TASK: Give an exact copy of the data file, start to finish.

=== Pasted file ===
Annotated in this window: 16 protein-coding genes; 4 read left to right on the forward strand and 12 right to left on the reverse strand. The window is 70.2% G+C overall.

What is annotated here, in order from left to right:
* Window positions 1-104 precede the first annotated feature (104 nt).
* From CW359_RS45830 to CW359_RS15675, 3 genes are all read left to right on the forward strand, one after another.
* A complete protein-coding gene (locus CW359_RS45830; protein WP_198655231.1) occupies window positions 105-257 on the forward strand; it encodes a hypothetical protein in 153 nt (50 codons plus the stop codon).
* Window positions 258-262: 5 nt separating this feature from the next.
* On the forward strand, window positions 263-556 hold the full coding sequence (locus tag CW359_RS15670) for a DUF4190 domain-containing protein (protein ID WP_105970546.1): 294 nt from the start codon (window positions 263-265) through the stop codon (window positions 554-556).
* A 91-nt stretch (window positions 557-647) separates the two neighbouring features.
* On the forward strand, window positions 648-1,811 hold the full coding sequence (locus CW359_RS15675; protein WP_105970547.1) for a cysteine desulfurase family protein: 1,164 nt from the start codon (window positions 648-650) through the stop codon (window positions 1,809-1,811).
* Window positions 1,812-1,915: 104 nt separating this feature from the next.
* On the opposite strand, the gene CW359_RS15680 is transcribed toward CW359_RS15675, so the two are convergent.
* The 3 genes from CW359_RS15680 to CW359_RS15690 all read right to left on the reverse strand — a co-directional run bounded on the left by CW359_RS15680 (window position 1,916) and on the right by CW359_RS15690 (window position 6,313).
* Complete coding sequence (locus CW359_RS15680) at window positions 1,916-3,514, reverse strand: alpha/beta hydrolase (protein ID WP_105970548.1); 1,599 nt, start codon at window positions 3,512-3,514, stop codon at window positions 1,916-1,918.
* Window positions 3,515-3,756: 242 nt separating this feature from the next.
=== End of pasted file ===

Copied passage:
Annotated in this window: 16 protein-coding genes; 4 read left to right on the forward strand and 12 right to left on the reverse strand. The window is 70.2% G+C overall.

What is annotated here, in order from left to right:
* Window positions 1-104 precede the first annotated feature (104 nt).
* From CW359_RS45830 to CW359_RS15675, 3 genes are all read left to right on the forward strand, one after another.
* A complete protein-coding gene (locus CW359_RS45830; protein WP_198655231.1) occupies window positions 105-257 on the forward strand; it encodes a hypothetical protein in 153 nt (50 codons plus the stop codon).
* Window positions 258-262: 5 nt separating this feature from the next.
* On the forward strand, window positions 263-556 hold the full coding sequence (locus tag CW359_RS15670) for a DUF4190 domain-containing protein (protein ID WP_105970546.1): 294 nt from the start codon (window positions 263-265) through the stop codon (window positions 554-556).
* A 91-nt stretch (window positions 557-647) separates the two neighbouring features.
* On the forward strand, window positions 648-1,811 hold the full coding sequence (locus CW359_RS15675; protein WP_105970547.1) for a cysteine desulfurase family protein: 1,164 nt from the start codon (window positions 648-650) through the stop codon (window positions 1,809-1,811).
* Window positions 1,812-1,915: 104 nt separating this feature from the next.
* On the opposite strand, the gene CW359_RS15680 is transcribed toward CW359_RS15675, so the two are convergent.
* The 3 genes from CW359_RS15680 to CW359_RS15690 all read right to left on the reverse strand — a co-directional run bounded on the left by CW359_RS15680 (window position 1,916) and on the right by CW359_RS15690 (window position 6,313).
* Complete coding sequence (locus CW359_RS15680) at window positions 1,916-3,514, reverse strand: alpha/beta hydrolase (protein ID WP_105970548.1); 1,599 nt, start codon at window positions 3,512-3,514, stop codon at window positions 1,916-1,918.
* Window positions 3,515-3,756: 242 nt separating this feature from the next.